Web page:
Review: FAST & FURIOUS 8 (2017) | Casey's Movie Mania | Movie Reviews, Features & Others

Thursday, 13 April 2017

Review: FAST & FURIOUS 8 (2017)

Review: FAST & FURIOUS 8 (2017)

When Dom (Vin Diesel) is being blackmailed by a mysterious hacker named Cipher (Charlize Theron), he has no choice but betrays his family to work for her. After Dom steals a powerful EMP device during a heist, Luke Hobbs (Dwayne Johnson) and the rest of the crew forced to team up with Mr. Nobody (Kurt Russell) and Deckard Shaw (Jason Statham) to track down Dom and Cipher.


REVIEW: After the untimely death of Paul Walker in 2013 that forced the filming of FAST & FURIOUS 7 to halt for several script rewrites, screenwriter Chris Morgan and director James Wan made the right choice giving Walker's Brian O'Conner role a proper sendoff. The result was an emotionally-charged finale that perfectly scored to Wiz Khalifa and Charlie Puth's heartfelt ballad of "See You Again". From there, the seventh instalment should have ended as the final chapter of the long-running franchise. But thanks to the movie's billion-dollar worldwide gross at the box office, three more sequels were greenlit and scheduled to arrive in 2017, 2019 and 2021.

So now, we are here at FAST & FURIOUS 8. With the exception of THE FAST AND THE FURIOUS: TOKYO DRIFT (2006), this is the first time to see whether the eighth instalment able to pass the litmus test in the post-Paul Walker era. Surprisingly enough, FAST & FURIOUS 8 manages to prove there are still plenty of gas in the fuel tank. Director F. Gary Gray (THE ITALIAN JOB, STRAIGHT OUTTA COMPTON) does a good job in the action department, beginning with the rousing Havana-set opener that sees Dom challenges a Cuban opponent for a street race with his cousin's beat-up banger. The scene is a classic pedal-to-the-metal setpiece that evokes the first three FAST & FURIOUS movies. The action gets bigger from here, though not every moment is necessarily better (the hastily-shot hand-to-hand combat scenes quickly comes to mind). The movie's Manhattan-set centrepiece is a particular standout with a huge number of "zombie cars"  being hacked and controlled like drones by Cipher reminds me of a chase scene in TERMINATOR 3: RISE OF THE MACHINES (2003). Except this one features a whole lot of cars crashes against each other in a demolition derby style.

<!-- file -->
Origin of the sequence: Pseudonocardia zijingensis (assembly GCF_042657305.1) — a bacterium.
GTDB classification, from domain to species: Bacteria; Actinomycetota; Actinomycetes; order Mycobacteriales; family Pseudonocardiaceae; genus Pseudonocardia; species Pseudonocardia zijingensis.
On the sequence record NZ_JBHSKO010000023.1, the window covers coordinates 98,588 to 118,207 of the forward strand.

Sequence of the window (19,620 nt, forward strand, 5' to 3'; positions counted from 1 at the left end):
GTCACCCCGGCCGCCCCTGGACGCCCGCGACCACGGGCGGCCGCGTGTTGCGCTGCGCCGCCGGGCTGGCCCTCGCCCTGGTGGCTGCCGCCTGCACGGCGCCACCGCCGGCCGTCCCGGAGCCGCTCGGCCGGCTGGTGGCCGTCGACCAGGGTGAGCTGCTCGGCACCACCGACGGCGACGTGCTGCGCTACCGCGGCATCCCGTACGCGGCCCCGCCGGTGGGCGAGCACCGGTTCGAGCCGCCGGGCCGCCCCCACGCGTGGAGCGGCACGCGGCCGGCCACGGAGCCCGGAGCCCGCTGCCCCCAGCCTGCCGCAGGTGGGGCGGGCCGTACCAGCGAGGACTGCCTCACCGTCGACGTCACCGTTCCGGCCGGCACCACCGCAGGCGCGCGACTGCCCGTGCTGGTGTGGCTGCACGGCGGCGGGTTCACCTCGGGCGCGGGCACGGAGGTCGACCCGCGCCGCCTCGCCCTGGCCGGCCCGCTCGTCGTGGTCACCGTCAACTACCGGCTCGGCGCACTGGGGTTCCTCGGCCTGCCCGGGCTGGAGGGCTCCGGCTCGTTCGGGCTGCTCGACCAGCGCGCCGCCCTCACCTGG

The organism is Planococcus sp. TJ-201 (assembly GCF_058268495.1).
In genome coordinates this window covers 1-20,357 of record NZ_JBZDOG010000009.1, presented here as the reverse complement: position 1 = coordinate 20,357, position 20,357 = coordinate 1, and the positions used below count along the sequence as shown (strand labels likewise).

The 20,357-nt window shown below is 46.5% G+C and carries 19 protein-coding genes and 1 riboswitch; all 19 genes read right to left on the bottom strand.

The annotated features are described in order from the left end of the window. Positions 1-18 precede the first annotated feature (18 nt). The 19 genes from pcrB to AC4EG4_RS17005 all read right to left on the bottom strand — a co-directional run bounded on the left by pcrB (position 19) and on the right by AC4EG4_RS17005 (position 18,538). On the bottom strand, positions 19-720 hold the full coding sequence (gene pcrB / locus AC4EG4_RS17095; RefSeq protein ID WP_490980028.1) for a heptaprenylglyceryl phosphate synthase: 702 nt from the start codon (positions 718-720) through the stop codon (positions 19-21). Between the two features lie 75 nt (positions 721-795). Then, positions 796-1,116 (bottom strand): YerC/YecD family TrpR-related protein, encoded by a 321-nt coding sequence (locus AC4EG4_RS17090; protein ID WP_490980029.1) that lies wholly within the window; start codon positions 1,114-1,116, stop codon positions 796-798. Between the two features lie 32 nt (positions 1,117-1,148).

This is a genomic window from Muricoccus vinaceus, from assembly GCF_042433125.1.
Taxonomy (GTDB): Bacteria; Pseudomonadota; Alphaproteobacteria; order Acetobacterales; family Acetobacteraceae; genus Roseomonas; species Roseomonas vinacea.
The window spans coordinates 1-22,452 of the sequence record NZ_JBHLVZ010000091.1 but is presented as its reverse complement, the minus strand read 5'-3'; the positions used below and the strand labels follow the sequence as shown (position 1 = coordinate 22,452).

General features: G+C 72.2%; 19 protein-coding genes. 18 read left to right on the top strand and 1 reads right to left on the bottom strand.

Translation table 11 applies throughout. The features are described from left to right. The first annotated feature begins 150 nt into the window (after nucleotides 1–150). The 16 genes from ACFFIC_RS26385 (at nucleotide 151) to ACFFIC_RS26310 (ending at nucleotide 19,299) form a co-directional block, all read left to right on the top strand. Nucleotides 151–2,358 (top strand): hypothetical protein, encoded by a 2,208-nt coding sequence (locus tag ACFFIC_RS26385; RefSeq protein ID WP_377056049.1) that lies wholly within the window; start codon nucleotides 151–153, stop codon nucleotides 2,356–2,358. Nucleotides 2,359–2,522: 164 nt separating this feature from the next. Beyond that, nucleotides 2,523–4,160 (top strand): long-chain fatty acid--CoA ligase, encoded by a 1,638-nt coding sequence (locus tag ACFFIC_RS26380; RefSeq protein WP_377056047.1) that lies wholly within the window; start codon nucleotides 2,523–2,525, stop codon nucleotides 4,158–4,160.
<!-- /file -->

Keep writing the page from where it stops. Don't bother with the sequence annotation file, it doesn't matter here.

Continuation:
Unfortunately, the final third-act set in Russia's frozen tundra stretches its logic-defying believability into a whole new preposterous level. Although it has been a tradition of late that the recent FAST & FURIOUS franchise embraces more over-the-top vehicular stunts, the extended chase scene complete with Dom manoeuvres his car to outrun two heat-seeking missiles and Hobbs literally pushes a torpedo off target with his bare hands, are seriously outrageous.

Review: FAST & FURIOUS 8 (2017)

Plot-wise, Chris Morgan's screenplay is bloated as usual that the 136-minute running time could have used some serious trimming. Still, the whole "Dom suddenly goes rogue and becomes a traitor against his family" angle is an interesting change of pace while Morgan adds a nice touch by paying a tribute to Walker's Brian O'Conner character during the final scene.

As for the cast, the introduction of Charlize Theron as the series' first female villain is refreshingly novel. Her icy role as Cipher is no doubt one of the best antagonists ever seen in the FAST & FURIOUS franchise. Helen Mirren, in the meantime, shows up in a memorable cameo appearance. However, another series newcomer in the form of Scott Eastwood fares poorly as Mr. Nobody's (Kurt Russell) second-in-command. The recurring cast members (Vin Diesel, Michelle Rodriguez, Tyrese Gibson, Chris 'Ludacris' Bridges, Nathalie Emmanuel and Kurt Russell) all deliver effective performances as usual. But the real scene-stealers go to Dwayne Johnson and Jason Statham, in which their bromance, as well as their penchant for throwing insults at each other, are simply fun to watch.

Apart from a change of director (F. Gary Gray) and the introduction of the series' first female villain (Charlize Theron), FAST & FURIOUS 8 retains pretty much the same over-the-top formula: big, dumb and fun action movie.

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